At first glance, it’s puzzling. The job market is finally looking something like its old self, with unemployment at 5.9%, a bit below its 6% pre-recession rate.
Yet, as anyone trying to change jobs (or get one) these days knows all too well, plenty of employers are dragging their feet, taking longer to hire than at any time in more than a decade.
What’s the holdup? Patty Prosser, chair of executive development and recruiting firm OI Global Partners, says at least some of it is “due to the way candidates present themselves, and how they perform during interviews.” That’s not all bad, since, unlike the state of the economy as a whole, “these are issues that are within job seekers’ control.”
为什么如此迟疑？高管培训与招聘公司OI Global Partners的董事长帕蒂•普罗塞表示，至少部分原因在于“招聘者自我展示的方式，以及他们在面试期间的表现。”这种情况不算太坏，因为跟经济基本面的状况不同，“这些问题毕竟在求职者的控制范围之内。”
OI Partners recently asked its hundreds of North American headhunters and career coaches to list the most common mistakes they see interviewees make. Here are the top five:
1. Don’t stand out enough from other candidates (mentioned by 67% of those surveyed). Most job seekers don’t talk enough, or at all, about “which personal attributes differentiate them from their competition, and describe what unique value they can bring,” Prosser says. One way to do that persuasively is to “read the job description carefully and perfect your pitch to include accomplishments that match the job specs.”
2. Don’t explain how their experience is a good fit for the job opening (64%). “Job seekers often don’t see the forest for the trees. They don’t evaluate what the company really needs—not just listing buzzwords, but showing from their past experience how they can solve problems,” says Prosser. Oddly, the survey suggested that candidates too often downplay their leadership experience, a “strength that should be communicated, even if it isn’t part of the formal requirements for the job.”
3. Don’t show enough interest and excitement (56%). A job interview isn’t the time to play it cool, yet it seems some people do. “Telling a story can have a big impact,” Prosser advises. “Try to find something in your research on the company, the job, or the interviewer that really resonates with you and then share a personal story about it.” Candidates often underestimate the value of enthusiasm, she adds. “Remember, employers hire people, not resumes.” If you already seem to be just going through the motions, hiring managers wonder what you’ll be like to work with day in and day out.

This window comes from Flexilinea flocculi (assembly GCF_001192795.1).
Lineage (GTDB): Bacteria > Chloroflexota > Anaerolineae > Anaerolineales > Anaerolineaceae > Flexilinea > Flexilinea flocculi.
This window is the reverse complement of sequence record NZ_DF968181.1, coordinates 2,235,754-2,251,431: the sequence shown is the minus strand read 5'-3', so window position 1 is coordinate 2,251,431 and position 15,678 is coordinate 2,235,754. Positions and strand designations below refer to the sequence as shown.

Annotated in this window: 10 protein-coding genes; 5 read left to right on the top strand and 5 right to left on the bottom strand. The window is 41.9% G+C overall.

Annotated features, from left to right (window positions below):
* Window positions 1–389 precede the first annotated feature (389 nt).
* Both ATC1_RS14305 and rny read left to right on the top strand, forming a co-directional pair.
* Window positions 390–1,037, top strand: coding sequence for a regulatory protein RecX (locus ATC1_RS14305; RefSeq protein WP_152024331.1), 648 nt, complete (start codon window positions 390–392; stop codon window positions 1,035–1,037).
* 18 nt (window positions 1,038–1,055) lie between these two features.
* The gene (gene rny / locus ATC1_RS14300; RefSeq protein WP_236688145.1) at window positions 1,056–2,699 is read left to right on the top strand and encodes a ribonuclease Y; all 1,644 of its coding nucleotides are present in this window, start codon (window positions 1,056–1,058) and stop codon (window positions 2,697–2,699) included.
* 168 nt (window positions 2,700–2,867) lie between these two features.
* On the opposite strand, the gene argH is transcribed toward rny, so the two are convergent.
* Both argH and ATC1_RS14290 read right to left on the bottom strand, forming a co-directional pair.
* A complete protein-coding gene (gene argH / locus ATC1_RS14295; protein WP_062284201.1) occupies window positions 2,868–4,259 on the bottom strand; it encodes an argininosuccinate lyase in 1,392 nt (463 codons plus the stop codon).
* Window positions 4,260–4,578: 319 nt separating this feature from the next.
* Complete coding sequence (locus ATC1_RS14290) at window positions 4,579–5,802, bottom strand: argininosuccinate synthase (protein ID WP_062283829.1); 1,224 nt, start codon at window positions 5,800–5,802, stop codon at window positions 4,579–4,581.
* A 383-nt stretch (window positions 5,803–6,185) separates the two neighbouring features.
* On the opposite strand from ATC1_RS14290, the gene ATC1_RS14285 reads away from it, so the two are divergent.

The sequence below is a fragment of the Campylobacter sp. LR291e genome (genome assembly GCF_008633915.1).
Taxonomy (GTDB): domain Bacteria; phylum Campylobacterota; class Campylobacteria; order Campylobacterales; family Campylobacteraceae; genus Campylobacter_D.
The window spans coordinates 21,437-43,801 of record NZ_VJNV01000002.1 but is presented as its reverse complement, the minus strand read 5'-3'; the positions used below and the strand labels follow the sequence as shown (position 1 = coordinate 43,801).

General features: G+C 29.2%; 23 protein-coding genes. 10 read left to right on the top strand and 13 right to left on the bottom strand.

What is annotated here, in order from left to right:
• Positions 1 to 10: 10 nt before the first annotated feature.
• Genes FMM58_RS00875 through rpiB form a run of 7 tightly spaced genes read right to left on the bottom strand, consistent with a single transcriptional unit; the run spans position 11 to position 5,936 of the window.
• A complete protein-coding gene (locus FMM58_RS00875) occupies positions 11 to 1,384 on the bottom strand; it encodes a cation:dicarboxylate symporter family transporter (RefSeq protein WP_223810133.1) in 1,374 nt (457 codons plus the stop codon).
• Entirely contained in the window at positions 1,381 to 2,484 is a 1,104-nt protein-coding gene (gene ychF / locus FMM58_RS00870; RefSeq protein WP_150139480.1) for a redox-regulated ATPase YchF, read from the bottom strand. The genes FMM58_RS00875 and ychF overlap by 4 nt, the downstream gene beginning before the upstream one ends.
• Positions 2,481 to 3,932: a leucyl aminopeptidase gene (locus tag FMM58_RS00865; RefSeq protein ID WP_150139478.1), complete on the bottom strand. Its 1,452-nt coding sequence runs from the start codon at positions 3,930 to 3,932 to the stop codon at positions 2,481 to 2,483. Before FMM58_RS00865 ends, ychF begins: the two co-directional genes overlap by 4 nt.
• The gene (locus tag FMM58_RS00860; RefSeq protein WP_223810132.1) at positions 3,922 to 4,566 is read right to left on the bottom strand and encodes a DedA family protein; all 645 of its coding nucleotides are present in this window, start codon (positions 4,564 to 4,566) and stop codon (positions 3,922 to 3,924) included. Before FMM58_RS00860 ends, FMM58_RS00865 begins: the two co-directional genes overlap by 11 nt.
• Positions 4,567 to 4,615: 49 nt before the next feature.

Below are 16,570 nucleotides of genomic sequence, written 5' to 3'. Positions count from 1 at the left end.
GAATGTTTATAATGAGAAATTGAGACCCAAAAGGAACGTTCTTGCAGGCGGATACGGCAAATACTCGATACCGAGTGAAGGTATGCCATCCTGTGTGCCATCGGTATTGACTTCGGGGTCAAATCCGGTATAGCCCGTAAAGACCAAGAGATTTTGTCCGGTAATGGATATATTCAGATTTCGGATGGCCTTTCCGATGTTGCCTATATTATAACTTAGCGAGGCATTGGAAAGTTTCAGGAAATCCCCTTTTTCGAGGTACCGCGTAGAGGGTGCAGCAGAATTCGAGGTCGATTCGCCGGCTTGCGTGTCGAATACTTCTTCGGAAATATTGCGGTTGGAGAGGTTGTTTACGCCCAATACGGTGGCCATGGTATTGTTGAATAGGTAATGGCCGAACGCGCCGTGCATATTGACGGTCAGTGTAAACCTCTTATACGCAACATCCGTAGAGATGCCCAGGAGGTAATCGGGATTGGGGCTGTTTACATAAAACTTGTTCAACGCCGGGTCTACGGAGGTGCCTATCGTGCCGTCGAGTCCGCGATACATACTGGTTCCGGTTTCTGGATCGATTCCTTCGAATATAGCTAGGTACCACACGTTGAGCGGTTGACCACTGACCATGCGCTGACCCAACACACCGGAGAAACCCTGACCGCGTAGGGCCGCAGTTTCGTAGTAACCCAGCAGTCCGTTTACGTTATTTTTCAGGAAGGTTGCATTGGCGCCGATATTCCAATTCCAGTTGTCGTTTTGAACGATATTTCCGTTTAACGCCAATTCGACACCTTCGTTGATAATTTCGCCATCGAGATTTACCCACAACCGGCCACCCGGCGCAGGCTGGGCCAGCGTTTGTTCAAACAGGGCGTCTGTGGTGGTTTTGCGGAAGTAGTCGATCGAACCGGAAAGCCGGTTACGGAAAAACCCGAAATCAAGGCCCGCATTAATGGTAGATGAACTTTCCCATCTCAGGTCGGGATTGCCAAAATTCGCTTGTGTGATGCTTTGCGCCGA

4. Focus too much on what they want, instead of on what the interviewer is saying (54%). Alas, according to this survey, most people aren’t good listeners. “In the initial phase of interviewing, the employer is mainly concerned about their needs and how the candidate might be able to fulfill those,” says Prosser. “So you need to get the interviewer talking in detail about what the real issues are, why the company is looking to hire, and what the ideal candidate for the job would be like.” Persuade an interviewer that you’re a great fit, she adds, and then you’ll have his or her attention when you bring up your own needs and goals—but not before.
5. Believe they can “wing it” without enough preparation (53%).“Prepare for an interview the same way you would for a presentation to a boss or a client,” Prosser suggests. That includes “practice, practice, practice,” plus doing enough background research on each company, and each interviewer, to “anticipate what the hiring manager is likely to ask, and prepare substantive questions to ask them.” That might sound obvious, but about 40% of headhunters and coaches in the OI poll said they’ve seen candidates go in to an interview knowing zip about the employer or the job.
One more suggestion: Be yourself. One in three (33%) lamented the number of candidates who “lack humor, warmth, or personality” in interviews. To be sure, that may be partly because some people freeze up when they’re nervous. Even so, Prosser says, “Be real and sincere. Most hiring managers will see through an act.”